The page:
De la Fressange didn’t want a standard dining table, but instead a more flexible piece that could be used for eating or work. She found a table with wooden extensions that could be very long, with eight chairs, or made into a small circle, with four. The white linen tablecloth was from her grandmother.

Eric Boman


IKEA didn’t even exist yet in France! In the 18th century, French furniture was painted in gold leaf or left dark brown, but in the Gustavian style, it was painted white. Finally, I went to Stockholm to buy the furniture at Bukowskis auction house. (I couldn’t understand a word during the sales.)I was thrilled to find the very same things I’d seen in Larsson’s drawings.


The stripes and ginghams that I wanted were hard to find in Paris—some I bought in Stockholm. The curtains are cotton, taffeta or silk, and the upholstery is cotton. I was also obsessed with finding a white fabric with large white stripes that wasn’t shiny, and finally I realized I could just use the reverse side! As for the combination of different sized navy and cornflower checks, it just had to fit with the size of the furniture: not too tiny, not too big.


When I first visited the flat, there was dark green carpet everywhere. I was happily surprised to discover antique wood floors beneath, but they were dark brown. I had them all totally bleached and cerused. Even where we didn’t use rugs, it was not at all just “bare”—it was very studied! I did pale green for the living room walls, with a gold-leaf trim, and pale blue in the library.

De la Fressange didn’t like the original marble fireplace, so had it replaced. The mirror was from a flea market. “The glasses were from Whitman’s shop in Montparnasse—he used to laugh at the fact that I bought all of the irregular items, but I thought they were more charming!”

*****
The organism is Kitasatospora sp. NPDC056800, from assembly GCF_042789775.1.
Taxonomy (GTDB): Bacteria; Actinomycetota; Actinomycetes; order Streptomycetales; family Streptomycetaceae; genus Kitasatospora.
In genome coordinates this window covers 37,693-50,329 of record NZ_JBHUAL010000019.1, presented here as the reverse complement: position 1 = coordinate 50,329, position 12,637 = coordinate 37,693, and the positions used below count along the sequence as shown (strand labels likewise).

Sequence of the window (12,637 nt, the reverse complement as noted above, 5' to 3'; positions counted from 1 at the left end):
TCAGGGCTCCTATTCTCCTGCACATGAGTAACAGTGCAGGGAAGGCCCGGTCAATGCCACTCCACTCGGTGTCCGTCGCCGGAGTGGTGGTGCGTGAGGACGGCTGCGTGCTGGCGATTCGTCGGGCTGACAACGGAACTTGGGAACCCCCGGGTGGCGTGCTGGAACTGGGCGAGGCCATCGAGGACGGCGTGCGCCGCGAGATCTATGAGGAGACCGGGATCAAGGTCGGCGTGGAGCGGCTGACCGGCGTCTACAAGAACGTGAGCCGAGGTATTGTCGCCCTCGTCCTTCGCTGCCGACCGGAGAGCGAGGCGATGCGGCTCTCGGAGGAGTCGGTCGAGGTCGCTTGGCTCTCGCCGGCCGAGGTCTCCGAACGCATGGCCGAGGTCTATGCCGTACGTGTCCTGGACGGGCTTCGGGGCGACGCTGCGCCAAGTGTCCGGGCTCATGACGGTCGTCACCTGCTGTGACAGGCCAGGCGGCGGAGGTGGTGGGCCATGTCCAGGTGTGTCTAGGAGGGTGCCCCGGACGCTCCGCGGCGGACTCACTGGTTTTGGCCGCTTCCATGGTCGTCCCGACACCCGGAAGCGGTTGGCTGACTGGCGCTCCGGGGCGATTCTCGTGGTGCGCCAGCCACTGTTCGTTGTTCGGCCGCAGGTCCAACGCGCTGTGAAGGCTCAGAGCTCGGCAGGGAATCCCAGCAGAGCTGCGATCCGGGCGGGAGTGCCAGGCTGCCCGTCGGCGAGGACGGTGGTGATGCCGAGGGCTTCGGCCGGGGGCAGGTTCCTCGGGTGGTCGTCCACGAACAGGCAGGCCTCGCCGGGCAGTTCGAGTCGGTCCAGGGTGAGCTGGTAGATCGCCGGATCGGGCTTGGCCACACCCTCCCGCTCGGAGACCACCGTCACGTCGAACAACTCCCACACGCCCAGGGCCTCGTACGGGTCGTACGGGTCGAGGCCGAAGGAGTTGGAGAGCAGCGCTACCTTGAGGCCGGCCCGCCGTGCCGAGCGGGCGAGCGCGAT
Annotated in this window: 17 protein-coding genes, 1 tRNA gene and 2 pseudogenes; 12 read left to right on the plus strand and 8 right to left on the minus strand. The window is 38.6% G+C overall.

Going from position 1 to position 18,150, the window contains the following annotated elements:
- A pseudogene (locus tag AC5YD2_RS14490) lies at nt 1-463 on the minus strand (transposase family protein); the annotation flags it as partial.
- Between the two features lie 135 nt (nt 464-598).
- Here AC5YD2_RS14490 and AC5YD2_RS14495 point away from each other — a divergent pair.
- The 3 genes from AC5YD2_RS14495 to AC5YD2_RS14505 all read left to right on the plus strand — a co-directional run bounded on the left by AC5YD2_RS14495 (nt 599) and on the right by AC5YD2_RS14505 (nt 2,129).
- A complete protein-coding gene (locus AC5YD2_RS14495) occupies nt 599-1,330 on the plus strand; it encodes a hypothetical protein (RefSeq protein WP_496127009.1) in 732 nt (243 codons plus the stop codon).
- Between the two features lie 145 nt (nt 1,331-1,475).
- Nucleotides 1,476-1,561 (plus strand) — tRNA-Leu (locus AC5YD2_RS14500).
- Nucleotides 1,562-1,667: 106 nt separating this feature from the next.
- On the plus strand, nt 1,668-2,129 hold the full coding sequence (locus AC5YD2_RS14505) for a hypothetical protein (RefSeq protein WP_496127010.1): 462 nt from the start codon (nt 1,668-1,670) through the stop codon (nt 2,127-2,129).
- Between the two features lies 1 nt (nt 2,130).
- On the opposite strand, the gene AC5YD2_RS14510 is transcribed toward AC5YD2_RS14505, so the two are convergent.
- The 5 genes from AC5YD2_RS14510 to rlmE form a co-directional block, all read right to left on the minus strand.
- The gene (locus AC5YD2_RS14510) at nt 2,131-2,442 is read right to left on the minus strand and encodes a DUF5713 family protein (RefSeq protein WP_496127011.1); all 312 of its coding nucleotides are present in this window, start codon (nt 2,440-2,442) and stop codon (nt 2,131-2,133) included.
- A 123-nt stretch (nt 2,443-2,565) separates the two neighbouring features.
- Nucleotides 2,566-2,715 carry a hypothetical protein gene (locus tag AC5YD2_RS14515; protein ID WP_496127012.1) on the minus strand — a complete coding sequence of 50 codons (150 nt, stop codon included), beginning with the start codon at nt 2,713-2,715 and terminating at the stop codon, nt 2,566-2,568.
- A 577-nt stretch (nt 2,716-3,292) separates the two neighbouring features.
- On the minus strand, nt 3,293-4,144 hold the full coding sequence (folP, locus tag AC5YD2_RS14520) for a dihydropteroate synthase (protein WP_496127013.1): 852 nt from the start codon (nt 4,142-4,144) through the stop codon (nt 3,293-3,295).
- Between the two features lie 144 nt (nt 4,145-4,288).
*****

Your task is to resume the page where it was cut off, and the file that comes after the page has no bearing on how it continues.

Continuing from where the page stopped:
Eric Boman


Obviously these pictures were taken before we had babies! After we had our two girls, it was slightly more messy. It was perfect for family life, especially because of all the gardens in the neighborhood. The girls remember this place; they loved it. Our entertaining wasn’t very organized—usually small dinners or lunches decided at the last moment. I would do huge birthday parties for my eldest daughter (the youngest was born in August, after we had moved out) and totally transform the place. One year the theme was pink, with paper roses and curtains and sweets. Another year it was red with beach umbrellas. And another was a jungle theme with huge tree branches and plants. Too much was never enough—I was crazy! At Christmas the flat was totally transformed again with Swedish straw decorations, many light strings, and a big Christmas tree, of course.


If I were to redecorate the place today, I’d include even more places for storage, to have a minimum of things sitting out. Swedish style is very nice and tidy! Plus, now I know it’s not good to accumulate too many things—we should regularly get rid of clothes, souvenirs, awful presents. I suppose that’s the Marie Kondo influence!

The bathroom was a calming oasis, with Chanel beauty products (“The packaging was great!”) on a mirrored cabinet from the Saint Ouen flea market, and cotton piqué curtains.

Eric Boman

This Story originally appeared in volume 7 of frederic Magazine. Click here to subscribe!